Classroom Advice: Turned-Off Devices Equals Turned-Off Children
1.15.10 | Education professor Stephen Heppell has a simple message for schools: embrace technology.
Photo by ydhsu
Speaking at the annual BETT educational technology show taking place this week in London, Heppell said schools need to be more innovative and should integrate digital tools that students have adopted in their lives outside of the classroom.
“Turned-off devices equals turned-off children. Sensible schools use mobile technology to their advantage, putting up a telephone number about an issue such as bullying and getting pupils to text their views,” said Heppell.
BBC News reported on Heppell’s talk and what some UK schools are doing with regard to digital media, though the technology gap looms large:
Much of the debate in the conference centred around how technology can be seamlessly integrated into the curriculum.
For Professor Heppell, who advises governments around the world about technology policies, the answer is both radical and simple.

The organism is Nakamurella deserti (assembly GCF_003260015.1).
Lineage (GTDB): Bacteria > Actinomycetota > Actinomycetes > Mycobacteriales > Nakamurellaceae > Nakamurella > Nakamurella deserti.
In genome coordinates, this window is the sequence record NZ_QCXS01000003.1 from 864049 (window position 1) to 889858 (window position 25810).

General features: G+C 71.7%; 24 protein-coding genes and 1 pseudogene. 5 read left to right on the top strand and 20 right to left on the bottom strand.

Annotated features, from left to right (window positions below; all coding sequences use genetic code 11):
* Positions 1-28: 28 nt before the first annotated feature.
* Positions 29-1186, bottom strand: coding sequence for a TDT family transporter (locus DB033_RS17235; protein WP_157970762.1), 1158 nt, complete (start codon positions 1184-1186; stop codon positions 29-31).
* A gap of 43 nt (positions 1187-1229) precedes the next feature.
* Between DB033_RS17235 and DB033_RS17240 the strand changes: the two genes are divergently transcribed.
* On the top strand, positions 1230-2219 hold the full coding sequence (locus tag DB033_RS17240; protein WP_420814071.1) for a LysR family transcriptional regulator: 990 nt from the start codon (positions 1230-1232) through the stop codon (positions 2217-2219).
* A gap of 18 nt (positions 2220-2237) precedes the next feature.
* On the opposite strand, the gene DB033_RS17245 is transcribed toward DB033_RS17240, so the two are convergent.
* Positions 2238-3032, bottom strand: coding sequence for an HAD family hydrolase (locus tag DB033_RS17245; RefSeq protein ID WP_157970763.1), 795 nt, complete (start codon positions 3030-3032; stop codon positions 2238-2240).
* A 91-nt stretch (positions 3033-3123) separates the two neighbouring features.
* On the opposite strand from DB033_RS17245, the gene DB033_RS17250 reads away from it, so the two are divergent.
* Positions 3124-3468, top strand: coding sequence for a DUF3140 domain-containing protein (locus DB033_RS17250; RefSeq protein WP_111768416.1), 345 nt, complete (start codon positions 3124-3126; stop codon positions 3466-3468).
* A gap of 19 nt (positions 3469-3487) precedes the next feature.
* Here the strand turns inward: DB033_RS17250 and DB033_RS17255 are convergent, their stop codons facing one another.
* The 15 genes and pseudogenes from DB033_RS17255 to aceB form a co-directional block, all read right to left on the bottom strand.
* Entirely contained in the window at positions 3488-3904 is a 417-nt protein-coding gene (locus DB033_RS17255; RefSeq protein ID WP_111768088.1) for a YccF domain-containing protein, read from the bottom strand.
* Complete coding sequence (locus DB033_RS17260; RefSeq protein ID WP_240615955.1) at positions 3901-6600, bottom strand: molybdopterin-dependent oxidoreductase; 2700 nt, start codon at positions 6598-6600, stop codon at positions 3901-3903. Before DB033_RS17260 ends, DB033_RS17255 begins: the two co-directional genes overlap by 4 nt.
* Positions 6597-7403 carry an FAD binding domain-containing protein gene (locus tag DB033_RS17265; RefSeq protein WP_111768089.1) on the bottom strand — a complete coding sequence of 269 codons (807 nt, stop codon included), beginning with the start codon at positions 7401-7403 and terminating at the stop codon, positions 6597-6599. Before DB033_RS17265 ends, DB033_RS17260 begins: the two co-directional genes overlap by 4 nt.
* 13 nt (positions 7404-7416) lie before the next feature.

He thinks schools need to move away from what he terms “cells and bells”.
“We have to get away from the 35 minute timetable blocks. We need to reconfigure schools for a week of immersion in numeracy and dress the school for a learning production,” he said.
“We need much longer blocks of time and to allow children to be in charge of their learning,” he added.
Plus: There is a time when teens should put technology down. As we noted in November, 25 percent of U.S. teens of driving age say they’ve texted while driving, according to a report from the Pew Research Center’s Internet & American Life Project. Now there’s an app to curb TWD.
The Boston Globe reports that teens in Wellesley, Mass., are testing a mobile phone application called iZUP that turns off the phone when the vehicle is going over 5 miles-per-hour. The app allows 911 calls and three authorized phone numbers.
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